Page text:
There's also a world of difference between an asset and a strategy. Let's say you have found a successful investment strategy and that you understand how it works. If you look back at how it has performed historically, you will notice that it will perform better in some environments than others. All strategies will go through periods of outperformance and underperformance. For example, sometimes value managers do very well against the market; their performance can be miserable at other times. Yet regardless of their current performance, they are still buying stocks that rank highly on their value metric. They are engaged in the exact same process year-in and year-out. It's only their end results that vary from period to period. Understanding the difference is critical.
If you can learn to focus on process rather than current results, and can differentiate between an asset and a strategy, you are likely to have an enormous improvement in your investment results.
"There are many methods for predicting the future. For example, you can read horoscopes, tea leaves, tarot cards, or crystal balls. Collectively, these methods are known as "nutty methods."Or you can put well-researched facts into sophisticated computer models, more commonly referred to as "a complete waste of time." ~ Scott Adams (American Cartoonist)
In Future Babble, Dan Gardner acknowledges his debt to political scientist Phililp Tetlock, who set up a 20-year experiment in which he enrolled nearly 300 experts in politics. Tetlock then solicited thousands of predictions about the fates of scores of countries and later checked how well they did. Not so well. Tetlock concluded that most of his experts would have been beaten by "a dart-throwing chimpanzee." Tetlock found that the experts wearing rose-tinted glasses "assigned probabilities of 65 percent to rosy scenarios that materialized only 15 percent of the time." Doomsters did even worse: "They assigned probabilities of 70 percent to bleak scenarios that materialized only 12 percent of the time."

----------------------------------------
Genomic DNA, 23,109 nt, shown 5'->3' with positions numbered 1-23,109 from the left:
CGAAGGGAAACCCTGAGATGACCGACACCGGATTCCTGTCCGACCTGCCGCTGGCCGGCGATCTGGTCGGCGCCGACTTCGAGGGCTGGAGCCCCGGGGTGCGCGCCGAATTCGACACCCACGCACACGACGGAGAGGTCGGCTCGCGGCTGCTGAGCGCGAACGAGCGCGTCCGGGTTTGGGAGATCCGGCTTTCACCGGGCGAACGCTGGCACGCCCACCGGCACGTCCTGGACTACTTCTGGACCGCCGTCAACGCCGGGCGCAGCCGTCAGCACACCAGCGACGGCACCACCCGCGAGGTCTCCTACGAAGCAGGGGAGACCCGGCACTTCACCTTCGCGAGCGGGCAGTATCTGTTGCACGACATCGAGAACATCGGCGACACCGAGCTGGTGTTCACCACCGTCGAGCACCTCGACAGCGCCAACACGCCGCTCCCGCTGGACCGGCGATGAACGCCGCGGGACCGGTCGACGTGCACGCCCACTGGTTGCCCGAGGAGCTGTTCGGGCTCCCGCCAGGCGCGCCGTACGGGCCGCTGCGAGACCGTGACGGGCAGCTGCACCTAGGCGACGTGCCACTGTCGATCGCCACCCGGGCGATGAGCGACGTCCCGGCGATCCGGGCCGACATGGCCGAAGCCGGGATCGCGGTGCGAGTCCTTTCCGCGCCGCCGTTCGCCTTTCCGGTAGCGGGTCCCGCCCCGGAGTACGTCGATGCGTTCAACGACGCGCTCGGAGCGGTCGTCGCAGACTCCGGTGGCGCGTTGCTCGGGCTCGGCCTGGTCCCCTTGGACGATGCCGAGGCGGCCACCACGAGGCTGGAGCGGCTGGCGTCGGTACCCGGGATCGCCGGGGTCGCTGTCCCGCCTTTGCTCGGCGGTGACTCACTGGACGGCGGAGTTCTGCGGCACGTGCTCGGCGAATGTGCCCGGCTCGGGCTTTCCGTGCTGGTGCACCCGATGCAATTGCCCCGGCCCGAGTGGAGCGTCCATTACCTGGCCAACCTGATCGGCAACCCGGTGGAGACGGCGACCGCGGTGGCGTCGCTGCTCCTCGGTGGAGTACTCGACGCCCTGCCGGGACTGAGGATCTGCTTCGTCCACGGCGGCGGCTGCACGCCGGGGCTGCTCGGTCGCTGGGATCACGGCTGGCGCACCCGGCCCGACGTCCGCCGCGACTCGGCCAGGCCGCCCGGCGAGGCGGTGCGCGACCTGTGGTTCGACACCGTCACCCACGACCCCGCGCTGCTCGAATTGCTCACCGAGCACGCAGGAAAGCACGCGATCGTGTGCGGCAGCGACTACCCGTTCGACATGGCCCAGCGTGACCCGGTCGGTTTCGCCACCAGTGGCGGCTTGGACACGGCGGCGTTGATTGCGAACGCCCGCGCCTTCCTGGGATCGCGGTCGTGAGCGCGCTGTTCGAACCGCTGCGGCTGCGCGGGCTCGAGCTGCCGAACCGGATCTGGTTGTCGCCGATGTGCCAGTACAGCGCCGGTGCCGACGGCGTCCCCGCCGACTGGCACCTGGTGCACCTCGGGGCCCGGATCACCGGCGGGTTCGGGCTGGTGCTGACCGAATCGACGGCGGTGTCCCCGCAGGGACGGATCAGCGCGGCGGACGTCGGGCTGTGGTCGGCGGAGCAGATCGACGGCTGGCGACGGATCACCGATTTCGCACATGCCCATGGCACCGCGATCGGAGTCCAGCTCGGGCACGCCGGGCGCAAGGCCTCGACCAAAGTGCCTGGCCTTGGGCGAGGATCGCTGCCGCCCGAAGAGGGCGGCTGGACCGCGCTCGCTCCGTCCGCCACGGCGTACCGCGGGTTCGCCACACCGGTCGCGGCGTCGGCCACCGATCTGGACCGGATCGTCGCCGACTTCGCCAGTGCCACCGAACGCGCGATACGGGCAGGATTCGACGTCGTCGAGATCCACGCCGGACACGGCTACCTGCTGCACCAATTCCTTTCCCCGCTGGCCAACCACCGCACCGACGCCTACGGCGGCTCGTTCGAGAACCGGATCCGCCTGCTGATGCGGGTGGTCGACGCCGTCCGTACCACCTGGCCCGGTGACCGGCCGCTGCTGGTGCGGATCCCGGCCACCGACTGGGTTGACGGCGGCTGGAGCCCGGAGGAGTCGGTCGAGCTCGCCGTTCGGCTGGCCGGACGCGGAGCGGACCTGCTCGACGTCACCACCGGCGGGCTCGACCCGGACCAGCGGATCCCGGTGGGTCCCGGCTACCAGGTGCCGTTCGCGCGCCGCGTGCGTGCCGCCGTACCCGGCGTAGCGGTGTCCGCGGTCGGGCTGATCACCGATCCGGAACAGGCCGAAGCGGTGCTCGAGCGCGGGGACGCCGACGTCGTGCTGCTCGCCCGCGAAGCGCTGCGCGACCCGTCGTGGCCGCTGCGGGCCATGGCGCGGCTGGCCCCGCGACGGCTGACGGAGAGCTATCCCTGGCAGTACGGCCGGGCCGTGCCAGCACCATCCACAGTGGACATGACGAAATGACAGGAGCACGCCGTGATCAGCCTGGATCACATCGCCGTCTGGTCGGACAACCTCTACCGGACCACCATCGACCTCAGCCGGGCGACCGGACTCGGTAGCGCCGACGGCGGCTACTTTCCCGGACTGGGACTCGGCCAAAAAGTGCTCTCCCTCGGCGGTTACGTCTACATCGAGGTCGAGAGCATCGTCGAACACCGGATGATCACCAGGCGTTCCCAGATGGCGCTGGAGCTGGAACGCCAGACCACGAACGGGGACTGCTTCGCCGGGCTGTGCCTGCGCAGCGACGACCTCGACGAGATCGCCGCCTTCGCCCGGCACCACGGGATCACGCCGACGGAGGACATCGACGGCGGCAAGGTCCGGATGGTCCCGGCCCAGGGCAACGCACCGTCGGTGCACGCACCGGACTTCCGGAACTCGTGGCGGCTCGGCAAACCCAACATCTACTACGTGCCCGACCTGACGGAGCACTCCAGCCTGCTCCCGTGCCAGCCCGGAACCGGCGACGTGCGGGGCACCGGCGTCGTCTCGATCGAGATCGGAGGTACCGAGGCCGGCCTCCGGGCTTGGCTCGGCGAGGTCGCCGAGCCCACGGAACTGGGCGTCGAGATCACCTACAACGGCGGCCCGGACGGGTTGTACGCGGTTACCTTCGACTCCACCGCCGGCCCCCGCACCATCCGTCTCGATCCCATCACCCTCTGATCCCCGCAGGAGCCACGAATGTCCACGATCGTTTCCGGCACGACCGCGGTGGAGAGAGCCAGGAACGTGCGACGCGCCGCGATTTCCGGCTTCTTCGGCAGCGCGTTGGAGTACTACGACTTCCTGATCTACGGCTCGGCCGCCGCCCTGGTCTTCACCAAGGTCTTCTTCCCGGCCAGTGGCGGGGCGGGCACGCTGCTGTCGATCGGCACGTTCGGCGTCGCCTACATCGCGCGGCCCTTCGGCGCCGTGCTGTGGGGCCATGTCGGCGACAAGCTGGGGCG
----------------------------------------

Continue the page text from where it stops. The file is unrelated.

Why, then, do people even listen?
"Whether sunny or bleak, convictions about the future satisfy the hunger for certainty," writes Gardner. "We want to believe. And so we do."
It's fine, I suppose, if you listen to forecasts for entertainment. But knowing the track record of forecasters, why in the heck would you ever base your investment policy on a forecast? I'm not talking about just extreme forecasts like the rosy scenario or gloom-and-doom. A pie chart that allocates assets based on a forecast of expected returns and expected correlations is no less a forecast-and no more likely to be accurate.
Just because we hunger for certainty doesn't mean it is available. The only thing I can forecast with any certainty is that things will continue to change in unpredictable ways. Price represents a market's best guess about what might happen down the road, rightly or wrongly. Price is an informed guess; people are putting real money on the line. Research shows that prediction markets are often more accurate than experts. Relative strength is just a handy way to measure price and gauge what market participants are doing.
Staying with strong relative strength trends and departing when they weaken is the simplest way to stay in synch with the changing flow of information in the market.